God has enjoyed quite the hot streak on the bestseller lists lately. Or rather, books about God have, specifically those about whether or not such a thing exists, with ample ink given to how misguided believers or atheists are, depending on which author you turn to.
Now Karen Armstrong has joined the debate over religion’s sway in modern society. The Case for God attempts to cut pop atheists such as Richard Dawkins and Christopher Hitchens off at the pass, exposing their attack on fundamentalist religion, particularly Christianity, as a wild goose chase. True religion, says Armstrong in a level-headed, cool tone, has nothing to do with intelligent design or predestination or any kind of dogma. She asserts that what most of us think of as religion emerged in the 17th century, as advances in science steered religious practice into something more cerebral than corporeal, and that for most of human history, “God” meant something very different than what it means now.
For Armstrong, herself a Catholic nun and atheist at different points in her life, God is a symbol, not an omnipotent ruler. Religion is a matter of deed, not belief. To prove that point, The Case for God begins way back at the dawn of civilization, examining the sacred implications of cave paintings in Europe, and follows the divine thread through several cultures. What emerges is a picture of several cultures that understood God not as a singular entity, but as an unknowable, mysterious essence. Despite her nebulous claim, Armstrong’s attention to detail is impressive, and the pace of her argument is well-plotted.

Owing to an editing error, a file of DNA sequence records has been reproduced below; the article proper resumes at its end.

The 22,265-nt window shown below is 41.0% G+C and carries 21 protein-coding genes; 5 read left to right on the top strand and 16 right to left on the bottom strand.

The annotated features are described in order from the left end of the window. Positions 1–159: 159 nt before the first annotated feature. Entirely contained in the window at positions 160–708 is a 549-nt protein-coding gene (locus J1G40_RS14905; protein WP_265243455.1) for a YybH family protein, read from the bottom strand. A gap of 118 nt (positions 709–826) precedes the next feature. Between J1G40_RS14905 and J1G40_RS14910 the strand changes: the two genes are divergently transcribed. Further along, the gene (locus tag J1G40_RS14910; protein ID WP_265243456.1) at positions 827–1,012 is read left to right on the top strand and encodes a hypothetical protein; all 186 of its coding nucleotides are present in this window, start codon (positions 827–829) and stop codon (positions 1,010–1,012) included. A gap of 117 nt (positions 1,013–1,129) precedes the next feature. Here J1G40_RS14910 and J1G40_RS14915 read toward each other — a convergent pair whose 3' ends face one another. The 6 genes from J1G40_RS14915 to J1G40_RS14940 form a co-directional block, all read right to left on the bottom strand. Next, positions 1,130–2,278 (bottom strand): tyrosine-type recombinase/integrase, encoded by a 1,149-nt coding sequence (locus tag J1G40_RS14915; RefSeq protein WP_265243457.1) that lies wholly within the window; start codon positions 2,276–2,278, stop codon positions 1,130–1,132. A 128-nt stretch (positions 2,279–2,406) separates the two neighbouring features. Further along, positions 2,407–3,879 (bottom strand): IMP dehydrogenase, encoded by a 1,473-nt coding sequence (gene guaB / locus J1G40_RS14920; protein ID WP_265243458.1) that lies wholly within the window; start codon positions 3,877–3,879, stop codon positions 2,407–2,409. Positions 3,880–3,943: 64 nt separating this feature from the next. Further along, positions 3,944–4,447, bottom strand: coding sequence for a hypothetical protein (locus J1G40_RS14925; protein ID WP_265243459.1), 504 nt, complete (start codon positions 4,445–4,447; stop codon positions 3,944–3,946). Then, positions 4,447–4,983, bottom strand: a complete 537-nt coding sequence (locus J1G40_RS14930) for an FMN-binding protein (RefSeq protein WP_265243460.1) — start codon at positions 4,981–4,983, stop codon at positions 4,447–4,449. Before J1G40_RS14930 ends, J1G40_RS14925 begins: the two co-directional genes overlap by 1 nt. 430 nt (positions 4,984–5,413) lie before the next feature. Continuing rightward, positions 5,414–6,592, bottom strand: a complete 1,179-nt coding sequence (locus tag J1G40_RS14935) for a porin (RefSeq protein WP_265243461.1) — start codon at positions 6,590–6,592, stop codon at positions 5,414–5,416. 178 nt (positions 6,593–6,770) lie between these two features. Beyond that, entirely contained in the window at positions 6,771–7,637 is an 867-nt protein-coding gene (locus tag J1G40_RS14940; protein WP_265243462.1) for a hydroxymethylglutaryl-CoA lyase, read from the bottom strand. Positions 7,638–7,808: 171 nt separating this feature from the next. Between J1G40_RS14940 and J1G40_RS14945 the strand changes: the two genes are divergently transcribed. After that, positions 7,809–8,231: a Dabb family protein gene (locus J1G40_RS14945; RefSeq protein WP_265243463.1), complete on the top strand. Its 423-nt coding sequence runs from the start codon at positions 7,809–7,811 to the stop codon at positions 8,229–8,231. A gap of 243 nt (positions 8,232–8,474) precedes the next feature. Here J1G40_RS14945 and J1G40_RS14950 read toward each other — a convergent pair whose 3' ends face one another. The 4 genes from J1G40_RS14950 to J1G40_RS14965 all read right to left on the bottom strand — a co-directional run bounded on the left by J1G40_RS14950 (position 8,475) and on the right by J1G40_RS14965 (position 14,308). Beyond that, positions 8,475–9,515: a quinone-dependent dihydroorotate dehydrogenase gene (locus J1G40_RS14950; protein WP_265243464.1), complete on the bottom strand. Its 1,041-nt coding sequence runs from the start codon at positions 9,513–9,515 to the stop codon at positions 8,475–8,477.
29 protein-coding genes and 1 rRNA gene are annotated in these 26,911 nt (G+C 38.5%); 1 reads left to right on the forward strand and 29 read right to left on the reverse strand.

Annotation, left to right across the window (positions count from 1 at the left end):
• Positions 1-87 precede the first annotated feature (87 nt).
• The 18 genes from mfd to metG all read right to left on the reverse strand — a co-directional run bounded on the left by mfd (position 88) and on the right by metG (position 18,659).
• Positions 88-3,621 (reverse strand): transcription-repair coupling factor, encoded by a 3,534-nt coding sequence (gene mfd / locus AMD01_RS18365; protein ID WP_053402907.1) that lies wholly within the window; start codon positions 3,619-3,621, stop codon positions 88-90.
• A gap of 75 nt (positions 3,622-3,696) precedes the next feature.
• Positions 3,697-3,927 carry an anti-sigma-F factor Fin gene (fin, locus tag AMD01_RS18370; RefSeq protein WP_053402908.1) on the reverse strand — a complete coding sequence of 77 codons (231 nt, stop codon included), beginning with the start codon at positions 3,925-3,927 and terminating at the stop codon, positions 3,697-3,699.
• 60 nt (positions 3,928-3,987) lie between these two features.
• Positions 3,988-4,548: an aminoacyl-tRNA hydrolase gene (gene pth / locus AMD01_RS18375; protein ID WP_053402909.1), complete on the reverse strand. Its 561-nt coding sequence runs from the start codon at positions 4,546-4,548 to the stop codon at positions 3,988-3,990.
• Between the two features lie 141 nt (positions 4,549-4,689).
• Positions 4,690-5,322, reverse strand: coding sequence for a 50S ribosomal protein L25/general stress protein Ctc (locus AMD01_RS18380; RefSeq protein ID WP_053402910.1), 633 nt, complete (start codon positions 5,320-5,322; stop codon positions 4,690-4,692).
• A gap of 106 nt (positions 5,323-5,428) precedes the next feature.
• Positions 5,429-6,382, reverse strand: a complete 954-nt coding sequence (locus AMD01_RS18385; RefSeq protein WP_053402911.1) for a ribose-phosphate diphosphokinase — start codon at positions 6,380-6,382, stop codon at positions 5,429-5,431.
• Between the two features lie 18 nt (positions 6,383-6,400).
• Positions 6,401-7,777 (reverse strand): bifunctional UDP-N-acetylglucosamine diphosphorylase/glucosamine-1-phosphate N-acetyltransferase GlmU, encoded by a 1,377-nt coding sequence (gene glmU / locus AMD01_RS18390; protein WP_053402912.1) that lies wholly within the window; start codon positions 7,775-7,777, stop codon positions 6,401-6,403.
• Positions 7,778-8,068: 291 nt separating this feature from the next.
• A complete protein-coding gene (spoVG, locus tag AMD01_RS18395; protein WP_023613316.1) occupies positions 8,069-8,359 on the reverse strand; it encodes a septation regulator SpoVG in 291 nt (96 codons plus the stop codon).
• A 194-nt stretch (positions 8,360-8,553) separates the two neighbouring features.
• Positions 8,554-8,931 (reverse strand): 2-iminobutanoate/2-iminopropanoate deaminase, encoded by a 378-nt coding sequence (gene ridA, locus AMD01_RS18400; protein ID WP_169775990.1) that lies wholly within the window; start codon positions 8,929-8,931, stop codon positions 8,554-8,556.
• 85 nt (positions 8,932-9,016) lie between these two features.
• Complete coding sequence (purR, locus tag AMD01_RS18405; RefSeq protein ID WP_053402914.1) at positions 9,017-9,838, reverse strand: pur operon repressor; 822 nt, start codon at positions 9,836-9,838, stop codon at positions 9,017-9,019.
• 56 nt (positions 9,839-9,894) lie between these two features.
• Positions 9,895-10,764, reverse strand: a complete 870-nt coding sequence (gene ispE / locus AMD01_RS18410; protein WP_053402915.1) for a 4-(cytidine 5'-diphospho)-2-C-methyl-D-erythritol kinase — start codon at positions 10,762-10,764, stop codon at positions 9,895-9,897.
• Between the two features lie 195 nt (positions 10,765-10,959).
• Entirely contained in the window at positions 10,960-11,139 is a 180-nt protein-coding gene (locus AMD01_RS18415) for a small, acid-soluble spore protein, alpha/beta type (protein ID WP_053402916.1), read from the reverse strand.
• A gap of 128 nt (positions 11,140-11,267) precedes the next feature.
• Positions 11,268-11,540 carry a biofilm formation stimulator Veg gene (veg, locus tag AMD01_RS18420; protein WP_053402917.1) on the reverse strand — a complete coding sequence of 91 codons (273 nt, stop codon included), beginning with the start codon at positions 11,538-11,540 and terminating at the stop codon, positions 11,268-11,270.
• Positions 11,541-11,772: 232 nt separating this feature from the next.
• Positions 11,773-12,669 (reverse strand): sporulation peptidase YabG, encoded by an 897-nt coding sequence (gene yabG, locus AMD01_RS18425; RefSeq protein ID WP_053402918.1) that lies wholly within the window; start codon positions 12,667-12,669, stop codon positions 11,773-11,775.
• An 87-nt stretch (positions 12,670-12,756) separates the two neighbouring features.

But if you’re looking for Armstrong to take a side in the God wars, don’t hold your breath. She opts for a third way, away from the blustery invective. Religion, she concludes, is a matter of silence, because God by nature is outside the realm of human comprehension. Words simply fail. That might sound like a cop-out, but when you consider her point, isn’t silence something we could use a bit more of?
Will Ayers is a writer in Nashville.